The French bank Caisse d'Epargne was a long lasting partner, when the IT department asked us to improve a data-visualisation platform.The tool helps bankers build contracts with business customers: if a shop wants a card system for payments, the bank offers a contract for this service that’s based on anticipated earnings. The platform monitors the shop activity and suggests a rate.
Starting with a day interviews and observation, we quickly found out that users could see the potential of the tool, but found it so hard to use it wasn’t worth the effort.Typically, this was some opportunistic techy project, but hardly anyone at the bank was using it.
We had just five weeks to develop a concept that would be implemented right away. We decided to work in a super iterative process in order to achieve a faster and bolder decision making process. Meeting the client every week would enable us keeping in close touch and share our thinking in a more dynamic way.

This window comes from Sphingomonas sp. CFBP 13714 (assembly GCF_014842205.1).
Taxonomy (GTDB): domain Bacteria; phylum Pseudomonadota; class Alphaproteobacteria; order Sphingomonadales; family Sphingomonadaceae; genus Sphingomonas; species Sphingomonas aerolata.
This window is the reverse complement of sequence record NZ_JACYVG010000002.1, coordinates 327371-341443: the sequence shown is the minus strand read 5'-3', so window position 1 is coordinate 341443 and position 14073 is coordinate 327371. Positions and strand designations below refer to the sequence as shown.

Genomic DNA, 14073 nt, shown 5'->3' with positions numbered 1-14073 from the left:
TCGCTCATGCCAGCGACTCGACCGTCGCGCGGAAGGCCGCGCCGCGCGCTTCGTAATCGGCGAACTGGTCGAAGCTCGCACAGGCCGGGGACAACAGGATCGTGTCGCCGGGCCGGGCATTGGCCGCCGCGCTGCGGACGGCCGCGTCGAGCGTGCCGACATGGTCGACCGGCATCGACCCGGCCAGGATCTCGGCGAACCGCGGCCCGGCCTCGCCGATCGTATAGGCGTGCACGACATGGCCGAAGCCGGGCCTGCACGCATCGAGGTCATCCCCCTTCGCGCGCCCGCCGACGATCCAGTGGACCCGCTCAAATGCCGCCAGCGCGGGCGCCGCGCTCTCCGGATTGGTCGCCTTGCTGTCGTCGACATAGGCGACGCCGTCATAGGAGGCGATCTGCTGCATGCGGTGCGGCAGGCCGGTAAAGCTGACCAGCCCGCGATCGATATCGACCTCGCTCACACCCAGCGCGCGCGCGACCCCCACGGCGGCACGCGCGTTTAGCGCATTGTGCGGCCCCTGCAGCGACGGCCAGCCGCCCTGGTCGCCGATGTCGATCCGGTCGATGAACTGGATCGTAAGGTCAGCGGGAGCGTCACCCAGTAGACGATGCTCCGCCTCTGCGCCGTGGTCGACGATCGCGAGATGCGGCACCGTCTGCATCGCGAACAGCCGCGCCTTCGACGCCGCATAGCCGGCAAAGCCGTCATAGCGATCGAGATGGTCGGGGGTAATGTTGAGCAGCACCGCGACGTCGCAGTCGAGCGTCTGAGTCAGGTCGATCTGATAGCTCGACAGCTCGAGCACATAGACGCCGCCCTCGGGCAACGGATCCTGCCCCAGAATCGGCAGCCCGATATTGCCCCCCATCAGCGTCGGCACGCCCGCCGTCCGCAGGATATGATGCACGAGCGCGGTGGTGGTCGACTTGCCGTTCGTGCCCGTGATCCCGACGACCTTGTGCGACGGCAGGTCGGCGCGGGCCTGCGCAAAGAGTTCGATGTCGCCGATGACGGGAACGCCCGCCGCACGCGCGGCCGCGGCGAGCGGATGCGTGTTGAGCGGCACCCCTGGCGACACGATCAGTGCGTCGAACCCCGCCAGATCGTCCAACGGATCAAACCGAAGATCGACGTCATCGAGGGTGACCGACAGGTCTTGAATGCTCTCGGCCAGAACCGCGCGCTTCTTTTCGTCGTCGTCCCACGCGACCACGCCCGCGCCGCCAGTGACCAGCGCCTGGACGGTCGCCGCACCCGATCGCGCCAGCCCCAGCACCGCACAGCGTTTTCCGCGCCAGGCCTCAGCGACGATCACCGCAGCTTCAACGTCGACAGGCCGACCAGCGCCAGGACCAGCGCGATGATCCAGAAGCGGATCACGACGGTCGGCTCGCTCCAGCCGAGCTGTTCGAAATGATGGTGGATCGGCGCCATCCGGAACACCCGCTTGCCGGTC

At the end of the first week, we presented a spectrum of ideas for the re-design, ranging from ‘safe’ to ‘very ambitious’. The most radical of these was moving it from a search-based ‘bottom up’ experience to a ‘top down’ dashboard approach. It required a complete restructuration of the tool, but even considering the limited time frame, the client team choose to follow us on this exciting approach.
A month after the delivery, as we met again the project manager, she reported us : "Advisors love it and use it so much that it brought our server down…forcing us to upgrade it! We had a standing ovation when we presented it at the end of the year success stories session.”
With this project, we turned a brief from "generic best practices and guidelines" to a complete re-design based on user research and adapting to a very specific context. For us it was a chance to claim that design is not generic, and to apply it throughout the approach we offered. Please check the Fjord case study here.